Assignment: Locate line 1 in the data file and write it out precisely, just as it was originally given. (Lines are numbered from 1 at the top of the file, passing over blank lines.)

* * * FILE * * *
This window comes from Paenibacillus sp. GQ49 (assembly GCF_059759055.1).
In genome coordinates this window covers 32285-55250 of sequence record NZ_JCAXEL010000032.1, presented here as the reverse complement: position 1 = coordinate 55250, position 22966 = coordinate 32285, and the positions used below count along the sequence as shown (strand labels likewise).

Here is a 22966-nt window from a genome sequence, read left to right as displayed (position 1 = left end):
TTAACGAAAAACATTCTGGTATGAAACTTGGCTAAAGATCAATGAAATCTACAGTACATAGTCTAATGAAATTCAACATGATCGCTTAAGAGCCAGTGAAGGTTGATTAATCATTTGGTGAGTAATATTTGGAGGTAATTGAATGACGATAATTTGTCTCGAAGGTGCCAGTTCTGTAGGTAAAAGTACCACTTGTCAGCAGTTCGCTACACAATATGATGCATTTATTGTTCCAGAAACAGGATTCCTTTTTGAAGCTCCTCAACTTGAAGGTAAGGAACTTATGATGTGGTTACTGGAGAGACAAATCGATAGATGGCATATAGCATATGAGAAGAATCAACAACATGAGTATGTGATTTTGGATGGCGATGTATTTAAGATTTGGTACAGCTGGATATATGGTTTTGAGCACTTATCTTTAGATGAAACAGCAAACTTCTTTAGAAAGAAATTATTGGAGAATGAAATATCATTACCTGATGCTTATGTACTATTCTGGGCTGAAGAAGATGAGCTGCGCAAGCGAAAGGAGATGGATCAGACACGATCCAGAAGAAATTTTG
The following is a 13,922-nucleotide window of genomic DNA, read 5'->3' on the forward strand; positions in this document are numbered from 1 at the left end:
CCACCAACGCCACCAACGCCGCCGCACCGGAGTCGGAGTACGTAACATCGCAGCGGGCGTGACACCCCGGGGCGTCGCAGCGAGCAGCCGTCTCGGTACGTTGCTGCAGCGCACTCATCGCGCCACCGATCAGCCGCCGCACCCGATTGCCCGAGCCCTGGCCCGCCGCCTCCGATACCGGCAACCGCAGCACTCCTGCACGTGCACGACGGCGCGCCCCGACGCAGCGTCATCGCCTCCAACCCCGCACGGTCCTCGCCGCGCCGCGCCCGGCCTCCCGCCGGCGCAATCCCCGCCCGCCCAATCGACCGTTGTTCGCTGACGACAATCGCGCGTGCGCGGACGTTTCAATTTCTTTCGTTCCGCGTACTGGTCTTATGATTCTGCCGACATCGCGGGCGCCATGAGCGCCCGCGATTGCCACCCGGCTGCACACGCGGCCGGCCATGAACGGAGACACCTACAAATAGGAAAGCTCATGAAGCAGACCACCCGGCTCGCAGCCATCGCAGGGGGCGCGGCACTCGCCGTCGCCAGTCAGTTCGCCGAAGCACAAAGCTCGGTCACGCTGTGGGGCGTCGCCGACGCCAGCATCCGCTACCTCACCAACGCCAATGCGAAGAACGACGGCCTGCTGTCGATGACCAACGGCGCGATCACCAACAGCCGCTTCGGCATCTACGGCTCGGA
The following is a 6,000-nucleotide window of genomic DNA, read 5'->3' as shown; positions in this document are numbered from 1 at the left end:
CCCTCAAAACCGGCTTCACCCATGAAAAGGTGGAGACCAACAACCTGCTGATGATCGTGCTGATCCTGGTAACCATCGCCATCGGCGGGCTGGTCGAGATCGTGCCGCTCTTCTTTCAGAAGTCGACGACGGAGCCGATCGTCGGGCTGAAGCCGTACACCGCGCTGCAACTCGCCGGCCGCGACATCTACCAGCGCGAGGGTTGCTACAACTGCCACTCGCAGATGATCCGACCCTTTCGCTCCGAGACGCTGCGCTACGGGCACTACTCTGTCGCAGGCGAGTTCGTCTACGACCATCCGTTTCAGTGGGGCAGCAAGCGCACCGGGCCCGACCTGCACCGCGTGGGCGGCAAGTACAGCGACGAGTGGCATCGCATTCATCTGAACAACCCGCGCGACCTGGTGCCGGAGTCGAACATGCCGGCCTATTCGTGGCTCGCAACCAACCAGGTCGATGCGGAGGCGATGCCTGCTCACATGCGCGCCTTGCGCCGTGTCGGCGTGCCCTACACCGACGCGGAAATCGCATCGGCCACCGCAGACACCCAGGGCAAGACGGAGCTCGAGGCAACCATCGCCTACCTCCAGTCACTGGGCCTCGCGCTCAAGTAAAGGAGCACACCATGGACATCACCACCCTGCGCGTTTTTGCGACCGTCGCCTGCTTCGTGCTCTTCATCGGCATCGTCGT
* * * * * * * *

This window comes from Paenibacillus sp. GQ49 (assembly GCF_059759055.1).